After string of mass shootings, Democrats begin new push for gun control

House Democrats, seeking to seize the momentum after recent mass shootings and to pressure Republicans to embrace gun safety measures, will push forward Tuesday with a new package of restrictions, including a bill that would ban the manufacture and sale of large-capacity magazines.

The House Judiciary Committee is expected to approve the package, the first step toward bringing it to the floor for a vote. It includes a so-called red flag law aimed at making it easier for law enforcement to take away guns from those deemed dangerous by a judge; a measure barring people convicted of hate crimes from buying guns; and legislation barring, for civilian use, magazines that can accept more than 10 rounds.

But the fate of the legislation — and of the broader effort to enact gun safety measures as massacres continue unabated — remains murky, with President Donald Trump sending mixed signals about where he stands. Leading Republicans, who are reluctant to endorse any such measures without assurances that Trump is fully on board, are to meet with the president at the White House on Tuesday afternoon.

In the meantime, Democrats are making an intense push to pass their full wish list of gun safety measures, while also laying the foundation for making gun violence a central issue in their 2020 campaigns should a compromise falter.

House Speaker Nancy Pelosi and Sen. Chuck Schumer, the Democratic leaders, are demanding that Sen. Mitch McConnell, the Republican leader, take up a House-passed bill extending background checks to all gun purchases, including those at gun shows and over the internet. Pelosi is also expected to appear Tuesday at a forum on gun violence legislation, convened by Rep. Mike Thompson, D-Calif., who heads a task force on gun safety.

“We will make this issue too hot for him to handle,” Pelosi said, referring to McConnell, at a news conference Monday afternoon, adding that gun safety groups “have upped the ante even further, to say that if this bill is not passed, Mitch McConnell and the Republicans in the Senate and the president will have hell to pay.”

The central figure in the debate, though, remains Trump. The president’s statements on gun safety have been “all over the lot,” Schumer said Monday, and McConnell has said he will not bring any measure to the floor for a vote unless the president says he will sign it.

The president initially expressed support in early August for “very meaningful background checks” after a pair of deadly mass shootings in El Paso, Texas, and Dayton, Ohio, but stopped short of endorsing the bill passed by the House. Then, as has been his pattern in the past, Trump’s stance appeared to soften after talks with gun rights advocates.

The White House has been in talks with a bipartisan group of senators on a series of gun-related measures, including a red flag law and expanding background checks, as well as others measures that might be more palatable to the National Rifle Association. Senate Democrats involved in the talks said they expect White House aides to present Trump with his options as early as Wednesday and remained unclear on what he might accept.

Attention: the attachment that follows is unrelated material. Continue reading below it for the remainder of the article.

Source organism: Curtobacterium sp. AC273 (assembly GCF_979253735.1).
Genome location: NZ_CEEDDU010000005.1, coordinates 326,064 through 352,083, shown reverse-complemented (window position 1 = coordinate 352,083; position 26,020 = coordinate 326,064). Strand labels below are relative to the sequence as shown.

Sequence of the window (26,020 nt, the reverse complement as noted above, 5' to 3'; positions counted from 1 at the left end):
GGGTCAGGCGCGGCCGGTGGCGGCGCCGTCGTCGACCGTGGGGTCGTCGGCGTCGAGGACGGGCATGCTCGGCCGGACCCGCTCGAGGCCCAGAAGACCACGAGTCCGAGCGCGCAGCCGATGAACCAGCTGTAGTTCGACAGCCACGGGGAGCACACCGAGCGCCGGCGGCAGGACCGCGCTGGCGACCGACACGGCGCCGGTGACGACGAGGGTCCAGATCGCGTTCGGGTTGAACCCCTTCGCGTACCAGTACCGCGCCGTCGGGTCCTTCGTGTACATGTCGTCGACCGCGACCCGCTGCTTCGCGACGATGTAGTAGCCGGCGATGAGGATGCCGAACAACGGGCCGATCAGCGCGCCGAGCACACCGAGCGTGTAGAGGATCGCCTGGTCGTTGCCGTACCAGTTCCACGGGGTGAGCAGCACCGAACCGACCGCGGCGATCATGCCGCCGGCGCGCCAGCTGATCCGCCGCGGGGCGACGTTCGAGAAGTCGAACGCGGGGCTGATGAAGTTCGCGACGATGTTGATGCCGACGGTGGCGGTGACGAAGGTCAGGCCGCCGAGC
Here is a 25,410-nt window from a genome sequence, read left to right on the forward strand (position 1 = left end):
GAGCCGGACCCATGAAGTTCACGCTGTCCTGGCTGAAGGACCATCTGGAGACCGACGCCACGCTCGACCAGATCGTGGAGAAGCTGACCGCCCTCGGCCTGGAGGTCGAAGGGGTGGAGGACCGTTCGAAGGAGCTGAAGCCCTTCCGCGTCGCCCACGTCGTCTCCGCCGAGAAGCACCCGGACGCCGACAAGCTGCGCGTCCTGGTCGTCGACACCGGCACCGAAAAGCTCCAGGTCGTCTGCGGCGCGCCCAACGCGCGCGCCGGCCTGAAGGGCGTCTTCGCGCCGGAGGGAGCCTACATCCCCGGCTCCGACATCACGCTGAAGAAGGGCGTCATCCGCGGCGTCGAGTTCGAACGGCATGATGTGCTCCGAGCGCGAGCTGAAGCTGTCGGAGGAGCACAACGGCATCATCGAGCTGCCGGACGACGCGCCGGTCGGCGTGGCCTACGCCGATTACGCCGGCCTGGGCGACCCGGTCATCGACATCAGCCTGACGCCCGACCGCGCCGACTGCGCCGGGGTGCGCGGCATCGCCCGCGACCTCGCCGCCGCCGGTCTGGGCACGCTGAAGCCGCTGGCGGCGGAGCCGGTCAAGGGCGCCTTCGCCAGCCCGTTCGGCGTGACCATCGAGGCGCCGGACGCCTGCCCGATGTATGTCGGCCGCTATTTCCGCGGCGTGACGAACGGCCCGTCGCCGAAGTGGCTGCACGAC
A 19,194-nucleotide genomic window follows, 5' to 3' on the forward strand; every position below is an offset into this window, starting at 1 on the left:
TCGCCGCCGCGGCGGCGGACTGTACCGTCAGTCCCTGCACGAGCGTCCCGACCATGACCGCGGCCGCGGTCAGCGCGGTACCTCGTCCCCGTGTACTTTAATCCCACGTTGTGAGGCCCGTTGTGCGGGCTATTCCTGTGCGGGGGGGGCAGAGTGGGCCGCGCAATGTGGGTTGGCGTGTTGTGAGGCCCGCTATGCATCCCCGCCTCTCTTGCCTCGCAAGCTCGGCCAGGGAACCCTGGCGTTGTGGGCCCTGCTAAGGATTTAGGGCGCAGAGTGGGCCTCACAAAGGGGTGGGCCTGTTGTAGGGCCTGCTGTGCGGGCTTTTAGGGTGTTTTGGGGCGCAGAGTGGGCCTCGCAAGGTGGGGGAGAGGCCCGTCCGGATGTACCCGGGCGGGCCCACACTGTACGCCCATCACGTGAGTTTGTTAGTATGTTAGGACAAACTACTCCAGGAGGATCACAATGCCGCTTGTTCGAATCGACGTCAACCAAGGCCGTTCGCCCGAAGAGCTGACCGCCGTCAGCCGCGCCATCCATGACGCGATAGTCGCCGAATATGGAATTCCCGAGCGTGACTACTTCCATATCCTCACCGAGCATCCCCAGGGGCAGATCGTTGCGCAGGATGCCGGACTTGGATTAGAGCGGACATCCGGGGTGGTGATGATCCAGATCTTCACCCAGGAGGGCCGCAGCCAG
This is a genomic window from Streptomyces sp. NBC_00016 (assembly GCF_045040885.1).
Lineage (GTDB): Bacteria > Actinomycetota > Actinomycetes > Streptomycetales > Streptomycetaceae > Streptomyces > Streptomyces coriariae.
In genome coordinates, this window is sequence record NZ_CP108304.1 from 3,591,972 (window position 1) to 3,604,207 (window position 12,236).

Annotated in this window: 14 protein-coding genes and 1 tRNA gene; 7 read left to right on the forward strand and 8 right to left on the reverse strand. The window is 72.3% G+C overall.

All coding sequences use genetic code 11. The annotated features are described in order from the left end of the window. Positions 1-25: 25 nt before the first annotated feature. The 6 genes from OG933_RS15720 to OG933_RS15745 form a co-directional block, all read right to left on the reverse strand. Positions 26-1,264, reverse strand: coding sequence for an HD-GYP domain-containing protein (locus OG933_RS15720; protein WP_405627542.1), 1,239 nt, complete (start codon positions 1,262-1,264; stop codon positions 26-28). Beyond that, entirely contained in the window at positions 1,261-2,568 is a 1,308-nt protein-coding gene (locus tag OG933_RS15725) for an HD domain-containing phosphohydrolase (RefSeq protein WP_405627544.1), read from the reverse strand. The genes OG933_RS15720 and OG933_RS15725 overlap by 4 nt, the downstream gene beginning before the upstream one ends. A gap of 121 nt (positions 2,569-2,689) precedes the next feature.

“It’s encouraging — they’re still talking,” said one of those Democrats, Sen. Joe Manchin III of West Virginia, who is a chief sponsor of a background checks bill that fell to a Senate filibuster in 2013. That measure, which is slightly less restrictive than the House bill, would include certain exemptions for guns sold to friends and relatives.

But Sen. Christopher S. Murphy, D-Conn., who is also involved in the talks, sounded a note of pessimism, saying he feared that if Republicans or the White House demanded a package of measures — as opposed to a stand-alone vote on a background checks bill — the entire effort would collapse.

“I’ve expressed my worry to the White House the package could get so big that it could all fall apart,” he said.

Gun safety has burst onto the Washington agenda in the wake of a string of mass shootings in August — three in Texas alone. Democrats returning from their August recess say that it has been a huge issue in their districts, especially for young people and parents sending their children back to school.

“The number one item to purchase for your back-to-school kids should not be a bulletproof backpack,” Thompson said. Referring to the background checks bill that has not been brought up for a vote in the Senate, he added, “This is absolutely insane, and Sen. McConnell can do something about it.”

Yet even as they push for measures beyond the background checks bill, Democrats are stopping short of their most ambitious goal: an assault weapons ban. A proposed ban is circulating in the House, but its chief sponsor, Rep. David Cicilline of Rhode Island, estimated he is six or seven votes short of the 218 required for passage.

The Judiciary Committee will have a hearing on that bill later this month. Cicilline conceded that passage may be a heavy lift.

“Every other bill that we’ve done tries to keep guns out of the hands of people who shouldn’t have them,” Cicilline said. “This is the one piece of legislation that keeps a particular weapon out of the hands of law-abiding citizens. A lot of people have enormous objections to that.”